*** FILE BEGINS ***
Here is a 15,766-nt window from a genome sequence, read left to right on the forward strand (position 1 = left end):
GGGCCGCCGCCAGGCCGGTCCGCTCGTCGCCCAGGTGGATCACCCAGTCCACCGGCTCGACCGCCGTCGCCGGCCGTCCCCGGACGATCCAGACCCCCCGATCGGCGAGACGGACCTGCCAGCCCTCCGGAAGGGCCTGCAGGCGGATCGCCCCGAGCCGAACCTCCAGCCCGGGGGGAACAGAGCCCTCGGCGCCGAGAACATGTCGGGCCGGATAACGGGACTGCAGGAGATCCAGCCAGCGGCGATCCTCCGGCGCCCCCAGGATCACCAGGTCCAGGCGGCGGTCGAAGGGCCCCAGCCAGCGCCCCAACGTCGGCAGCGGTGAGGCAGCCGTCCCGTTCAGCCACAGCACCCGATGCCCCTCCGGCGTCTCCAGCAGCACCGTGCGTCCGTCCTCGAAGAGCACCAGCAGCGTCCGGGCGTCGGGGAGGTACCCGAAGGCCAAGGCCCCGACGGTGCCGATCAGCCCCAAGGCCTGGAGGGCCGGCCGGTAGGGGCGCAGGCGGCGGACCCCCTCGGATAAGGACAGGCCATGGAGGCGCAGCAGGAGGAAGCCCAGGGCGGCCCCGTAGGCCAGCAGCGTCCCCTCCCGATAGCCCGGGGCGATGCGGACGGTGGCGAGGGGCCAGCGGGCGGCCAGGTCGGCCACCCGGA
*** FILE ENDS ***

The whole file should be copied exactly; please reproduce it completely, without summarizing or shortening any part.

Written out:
Here is a 15,766-nt window from a genome sequence, read left to right on the forward strand (position 1 = left end):
GGGCCGCCGCCAGGCCGGTCCGCTCGTCGCCCAGGTGGATCACCCAGTCCACCGGCTCGACCGCCGTCGCCGGCCGTCCCCGGACGATCCAGACCCCCCGATCGGCGAGACGGACCTGCCAGCCCTCCGGAAGGGCCTGCAGGCGGATCGCCCCGAGCCGAACCTCCAGCCCGGGGGGAACAGAGCCCTCGGCGCCGAGAACATGTCGGGCCGGATAACGGGACTGCAGGAGATCCAGCCAGCGGCGATCCTCCGGCGCCCCCAGGATCACCAGGTCCAGGCGGCGGTCGAAGGGCCCCAGCCAGCGCCCCAACGTCGGCAGCGGTGAGGCAGCCGTCCCGTTCAGCCACAGCACCCGATGCCCCTCCGGCGTCTCCAGCAGCACCGTGCGTCCGTCCTCGAAGAGCACCAGCAGCGTCCGGGCGTCGGGGAGGTACCCGAAGGCCAAGGCCCCGACGGTGCCGATCAGCCCCAAGGCCTGGAGGGCCGGCCGGTAGGGGCGCAGGCGGCGGACCCCCTCGGATAAGGACAGGCCATGGAGGCGCAGCAGGAGGAAGCCCAGGGCGGCCCCGTAGGCCAGCAGCGTCCCCTCCCGATAGCCCGGGGCGATGCGGACGGTGGCGAGGGGCCAGCGGGCGGCCAGGTCGGCCACCCGGA